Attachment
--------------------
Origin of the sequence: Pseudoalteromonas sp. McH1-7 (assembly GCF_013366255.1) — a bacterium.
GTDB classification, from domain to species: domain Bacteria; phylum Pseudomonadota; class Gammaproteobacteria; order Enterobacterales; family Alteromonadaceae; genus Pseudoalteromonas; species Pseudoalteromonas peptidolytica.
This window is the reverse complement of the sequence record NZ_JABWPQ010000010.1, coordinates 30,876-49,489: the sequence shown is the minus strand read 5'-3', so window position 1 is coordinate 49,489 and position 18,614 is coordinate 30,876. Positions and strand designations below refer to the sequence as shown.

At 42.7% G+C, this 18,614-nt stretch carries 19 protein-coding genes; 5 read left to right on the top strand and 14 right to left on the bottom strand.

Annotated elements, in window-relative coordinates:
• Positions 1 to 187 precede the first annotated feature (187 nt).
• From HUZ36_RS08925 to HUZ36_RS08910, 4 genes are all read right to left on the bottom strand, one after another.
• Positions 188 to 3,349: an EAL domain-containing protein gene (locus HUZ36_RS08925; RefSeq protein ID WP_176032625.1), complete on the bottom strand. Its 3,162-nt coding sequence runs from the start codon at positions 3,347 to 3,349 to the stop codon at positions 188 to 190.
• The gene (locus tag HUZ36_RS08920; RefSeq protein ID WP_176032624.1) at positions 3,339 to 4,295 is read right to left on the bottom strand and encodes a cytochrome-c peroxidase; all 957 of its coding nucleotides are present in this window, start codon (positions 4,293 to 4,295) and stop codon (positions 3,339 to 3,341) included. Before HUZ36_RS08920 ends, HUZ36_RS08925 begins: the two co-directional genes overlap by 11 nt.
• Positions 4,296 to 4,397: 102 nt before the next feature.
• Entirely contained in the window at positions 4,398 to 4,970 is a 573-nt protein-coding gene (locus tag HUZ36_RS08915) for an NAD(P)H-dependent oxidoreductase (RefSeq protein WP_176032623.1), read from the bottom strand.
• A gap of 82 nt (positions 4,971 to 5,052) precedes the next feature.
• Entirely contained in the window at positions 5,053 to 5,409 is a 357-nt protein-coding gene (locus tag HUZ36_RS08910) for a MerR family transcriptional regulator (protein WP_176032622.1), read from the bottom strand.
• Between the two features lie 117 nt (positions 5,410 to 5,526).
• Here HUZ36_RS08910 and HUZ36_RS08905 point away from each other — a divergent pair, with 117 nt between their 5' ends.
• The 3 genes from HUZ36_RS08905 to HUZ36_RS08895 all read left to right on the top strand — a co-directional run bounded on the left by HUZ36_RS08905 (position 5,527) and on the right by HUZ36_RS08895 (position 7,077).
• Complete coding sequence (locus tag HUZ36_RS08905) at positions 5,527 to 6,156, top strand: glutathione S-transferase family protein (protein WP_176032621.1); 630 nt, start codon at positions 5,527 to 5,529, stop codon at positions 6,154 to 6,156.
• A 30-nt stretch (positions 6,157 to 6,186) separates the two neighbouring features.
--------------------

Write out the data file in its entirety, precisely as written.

Origin of the sequence: Pseudoalteromonas sp. McH1-7 (assembly GCF_013366255.1) — a bacterium.
GTDB classification, from domain to species: domain Bacteria; phylum Pseudomonadota; class Gammaproteobacteria; order Enterobacterales; family Alteromonadaceae; genus Pseudoalteromonas; species Pseudoalteromonas peptidolytica.
This window is the reverse complement of the sequence record NZ_JABWPQ010000010.1, coordinates 30,876-49,489: the sequence shown is the minus strand read 5'-3', so window position 1 is coordinate 49,489 and position 18,614 is coordinate 30,876. Positions and strand designations below refer to the sequence as shown.

At 42.7% G+C, this 18,614-nt stretch carries 19 protein-coding genes; 5 read left to right on the top strand and 14 right to left on the bottom strand.

Annotated elements, in window-relative coordinates:
• Positions 1 to 187 precede the first annotated feature (187 nt).
• From HUZ36_RS08925 to HUZ36_RS08910, 4 genes are all read right to left on the bottom strand, one after another.
• Positions 188 to 3,349: an EAL domain-containing protein gene (locus HUZ36_RS08925; RefSeq protein ID WP_176032625.1), complete on the bottom strand. Its 3,162-nt coding sequence runs from the start codon at positions 3,347 to 3,349 to the stop codon at positions 188 to 190.
• The gene (locus tag HUZ36_RS08920; RefSeq protein ID WP_176032624.1) at positions 3,339 to 4,295 is read right to left on the bottom strand and encodes a cytochrome-c peroxidase; all 957 of its coding nucleotides are present in this window, start codon (positions 4,293 to 4,295) and stop codon (positions 3,339 to 3,341) included. Before HUZ36_RS08920 ends, HUZ36_RS08925 begins: the two co-directional genes overlap by 11 nt.
• Positions 4,296 to 4,397: 102 nt before the next feature.
• Entirely contained in the window at positions 4,398 to 4,970 is a 573-nt protein-coding gene (locus tag HUZ36_RS08915) for an NAD(P)H-dependent oxidoreductase (RefSeq protein WP_176032623.1), read from the bottom strand.
• A gap of 82 nt (positions 4,971 to 5,052) precedes the next feature.
• Entirely contained in the window at positions 5,053 to 5,409 is a 357-nt protein-coding gene (locus tag HUZ36_RS08910) for a MerR family transcriptional regulator (protein WP_176032622.1), read from the bottom strand.
• Between the two features lie 117 nt (positions 5,410 to 5,526).
• Here HUZ36_RS08910 and HUZ36_RS08905 point away from each other — a divergent pair, with 117 nt between their 5' ends.
• The 3 genes from HUZ36_RS08905 to HUZ36_RS08895 all read left to right on the top strand — a co-directional run bounded on the left by HUZ36_RS08905 (position 5,527) and on the right by HUZ36_RS08895 (position 7,077).
• Complete coding sequence (locus tag HUZ36_RS08905) at positions 5,527 to 6,156, top strand: glutathione S-transferase family protein (protein WP_176032621.1); 630 nt, start codon at positions 5,527 to 5,529, stop codon at positions 6,154 to 6,156.
• A 30-nt stretch (positions 6,157 to 6,186) separates the two neighbouring features.